Tuesday, August 21, 2007

Day of Croquetas

Yesterday, I walked a lot more than I usually do: I went up to the EEA library the long way (the walk that takes a half hour instead of 20 minutes), rode my bike around a bit, and ambled around downtown. A lot. I haven’t been doing that much exercise lately. Everything in Granada is too close for an in-town bike ride, and it’s still hotter than the sun out in the middle of the day, making a ride outside of town seem like a terrible idea. Also, I keep meaning to join a gym, but I haven’t, because they are depressing and they make me just think of the RSF at Berkeley and how much I loved Total Athletic Conditioning, Abs and Back, and Cardio Kickboxing. Come to think of it, I was ripped! (I definitely, definitely had a six-pack under a layer of fat.)

But I digress.

Because what I mean to write about is this: yesterday, I had four different kinds of croquetas. This started off when I left the EEA library to go home and cook (it was my turn.) Oscar had left a note saying that he wasn’t coming home for lunch, which kind of messed up my day, because I had actually been so productive in that last hour before I left the library; I could have stayed another hour and worked. By the time I got home, of course, I was hungry and then by the time I ate there wasn’t enough time for me to get back to the library (even on my bicycle) and have enough time to request a book.

I ate some leftovers (salmorejo and tortilla de patatas) and noodled around for a little bit, mostly reading up on Anton van Wyngaerde and sixteenth century depictions of cities/trying to justify my academic reasons for existing, but then I got hungry.

What I had really wanted all along was spinach, so I sautéed up some onions, and added what fresh spinach we had. Naturally, it made a pitifully small amount of food, so I decided to stretch it by making a béchamel, processing the spinach and adding it, breading it, and frying it. Delicious.

In the evening (after moping around the house some more), I met up with María, the little 82-year-old lady who rents rooms out, and whom I know from my first visit to Spain five years ago, for tapas. We started off at the Salon 2004; I suggested it, even though it’s not my favorite, because she’s so ridiculously enthusiastic about it. The tapas there are always slices of ham (“very high quality!” exclaims María) and some kettle chips.

We continued to Regio, a bar in the neighborhood behind Puerta Real, very close to the Ayuntamiento. I had a tinto de verano (refreshing!) and María had a Rioja. All of the employees there know María, and the young guys there call her “guapa” and she gets a big kick out of it. At some point, on of the staffers brought over a plate with a couple of croquetas. “Try these,” he says, “they’re not like the usual croquetas here.”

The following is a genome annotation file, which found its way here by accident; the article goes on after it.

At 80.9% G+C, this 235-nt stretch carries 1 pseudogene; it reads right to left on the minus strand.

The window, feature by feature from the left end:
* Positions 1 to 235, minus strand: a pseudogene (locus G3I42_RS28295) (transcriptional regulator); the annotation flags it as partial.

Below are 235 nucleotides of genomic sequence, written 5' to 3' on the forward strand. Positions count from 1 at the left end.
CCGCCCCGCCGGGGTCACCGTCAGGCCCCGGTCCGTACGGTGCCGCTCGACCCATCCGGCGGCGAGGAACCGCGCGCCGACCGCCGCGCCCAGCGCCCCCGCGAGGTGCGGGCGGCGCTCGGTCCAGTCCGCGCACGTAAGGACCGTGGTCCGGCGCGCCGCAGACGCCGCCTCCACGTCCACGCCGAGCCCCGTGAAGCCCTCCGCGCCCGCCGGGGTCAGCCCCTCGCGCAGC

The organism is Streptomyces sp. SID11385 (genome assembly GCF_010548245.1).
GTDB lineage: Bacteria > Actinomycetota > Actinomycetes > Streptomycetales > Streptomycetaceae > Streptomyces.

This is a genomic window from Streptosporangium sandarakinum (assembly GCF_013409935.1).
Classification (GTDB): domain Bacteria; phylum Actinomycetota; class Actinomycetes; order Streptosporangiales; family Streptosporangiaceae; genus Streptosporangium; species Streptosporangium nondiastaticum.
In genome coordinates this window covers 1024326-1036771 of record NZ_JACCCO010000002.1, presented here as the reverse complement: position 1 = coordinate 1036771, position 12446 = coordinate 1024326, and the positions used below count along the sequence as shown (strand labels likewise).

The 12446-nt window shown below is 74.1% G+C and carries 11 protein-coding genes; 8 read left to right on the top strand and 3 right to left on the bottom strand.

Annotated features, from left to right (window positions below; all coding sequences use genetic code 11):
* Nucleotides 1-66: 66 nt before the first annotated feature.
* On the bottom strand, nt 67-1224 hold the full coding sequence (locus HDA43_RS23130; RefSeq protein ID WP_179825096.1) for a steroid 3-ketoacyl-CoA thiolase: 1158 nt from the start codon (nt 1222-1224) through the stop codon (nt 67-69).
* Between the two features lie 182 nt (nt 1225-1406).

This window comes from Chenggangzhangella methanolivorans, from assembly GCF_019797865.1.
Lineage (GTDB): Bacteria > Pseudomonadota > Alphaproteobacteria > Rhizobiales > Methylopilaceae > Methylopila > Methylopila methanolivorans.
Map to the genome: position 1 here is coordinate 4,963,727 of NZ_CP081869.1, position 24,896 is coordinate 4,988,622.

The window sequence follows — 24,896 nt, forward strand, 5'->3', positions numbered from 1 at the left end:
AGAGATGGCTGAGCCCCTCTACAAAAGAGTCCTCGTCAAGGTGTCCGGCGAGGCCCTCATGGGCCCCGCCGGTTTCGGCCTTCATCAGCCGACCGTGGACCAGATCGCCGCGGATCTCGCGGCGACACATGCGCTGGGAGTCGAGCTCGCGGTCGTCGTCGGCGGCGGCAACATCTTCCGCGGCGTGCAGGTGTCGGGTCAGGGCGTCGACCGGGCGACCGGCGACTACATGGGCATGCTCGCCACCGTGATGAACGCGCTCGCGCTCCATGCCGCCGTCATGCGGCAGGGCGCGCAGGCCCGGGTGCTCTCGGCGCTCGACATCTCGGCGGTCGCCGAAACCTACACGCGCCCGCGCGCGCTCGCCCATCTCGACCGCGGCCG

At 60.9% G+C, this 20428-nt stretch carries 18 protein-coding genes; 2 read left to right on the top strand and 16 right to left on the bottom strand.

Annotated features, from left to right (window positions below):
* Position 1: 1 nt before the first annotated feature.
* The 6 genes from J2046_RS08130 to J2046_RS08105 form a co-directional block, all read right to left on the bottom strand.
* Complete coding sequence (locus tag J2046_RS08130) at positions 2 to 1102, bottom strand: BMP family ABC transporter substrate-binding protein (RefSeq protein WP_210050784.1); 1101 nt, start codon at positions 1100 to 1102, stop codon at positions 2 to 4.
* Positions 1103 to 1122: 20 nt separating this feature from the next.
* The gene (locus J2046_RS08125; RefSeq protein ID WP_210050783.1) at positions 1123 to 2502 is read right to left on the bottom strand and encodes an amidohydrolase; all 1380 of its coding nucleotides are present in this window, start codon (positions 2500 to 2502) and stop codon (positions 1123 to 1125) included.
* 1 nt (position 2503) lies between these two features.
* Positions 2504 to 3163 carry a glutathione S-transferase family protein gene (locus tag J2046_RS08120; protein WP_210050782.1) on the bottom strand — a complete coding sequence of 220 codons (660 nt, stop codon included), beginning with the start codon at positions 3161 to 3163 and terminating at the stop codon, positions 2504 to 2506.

So we did. They were vegetable, with onion and fried green bell peppers in them. They seemed to be based on semolina, or maybe even had a bit of cornmeal in them, instead of just regular flour. They were pretty good. They were just room temperature, though.

And then (even though we hadn’t ordered a second round of anything), they brought over another plate of croquetas. Those, apparently, were the real tapas: the first batch had just been to taste something different.

Round two was chicken croquetas, and they were the most chicken-laden croquetas I’ve ever had: I’ve definitely had croquetas that are purported to be chicken, but just taste vaguely of chicken fat. These had lots of shredded chicken meat in them, and were a much softer béchamel than the first, and were on the hot end of the warm temperature range. They were delicious!

We finished those, and (still on what would be our only round of drinks at the Regio) one of the cooks emerged from the back and asked María if she’d ever had the eggplant there. María answered that she hadn’t.

“I’ll taste you some,” said the cook.

So, we each had a fairly thick, but buttery soft and not at all bitter, lengthwise slice of battered, fried eggplant, served with a drizzle of molasses. Delicious.

And then it was off to Los Migueletes, a bar near Plaza Nueva that is always packed and in the middle of a row of restaurants that, from my understanding, are tourist traps. María popped her head into the kitchen and waved to the cooks, who I saw waving back, and then we staked out a spot. We ordered a round there (tinto de verano for me, again) and were handed what seemed to be bits of stewed white meat (this being Spain, I can only imagine that it was pork) in a bit of sauce, but María sent it back and asked for croquetas instead, which we were given in short order. “These are so much better for you than meat!” exclaimed María, without a hint of irony.

These were huge; each was about the size of a spring roll (not the kind in Chinese restaurants here in Spain; that’s a different blog entry altogether), Their crust was crisp and light, and the middle was an oozy, soft béchamel. There were a couple of tiny ham squares in the middle. Over all, it was a pretty good croqueta but frankly, I was pretty full by that point.

I may never eat croquetas again. Then again, there’s still some spinach béchamel in the fridge.


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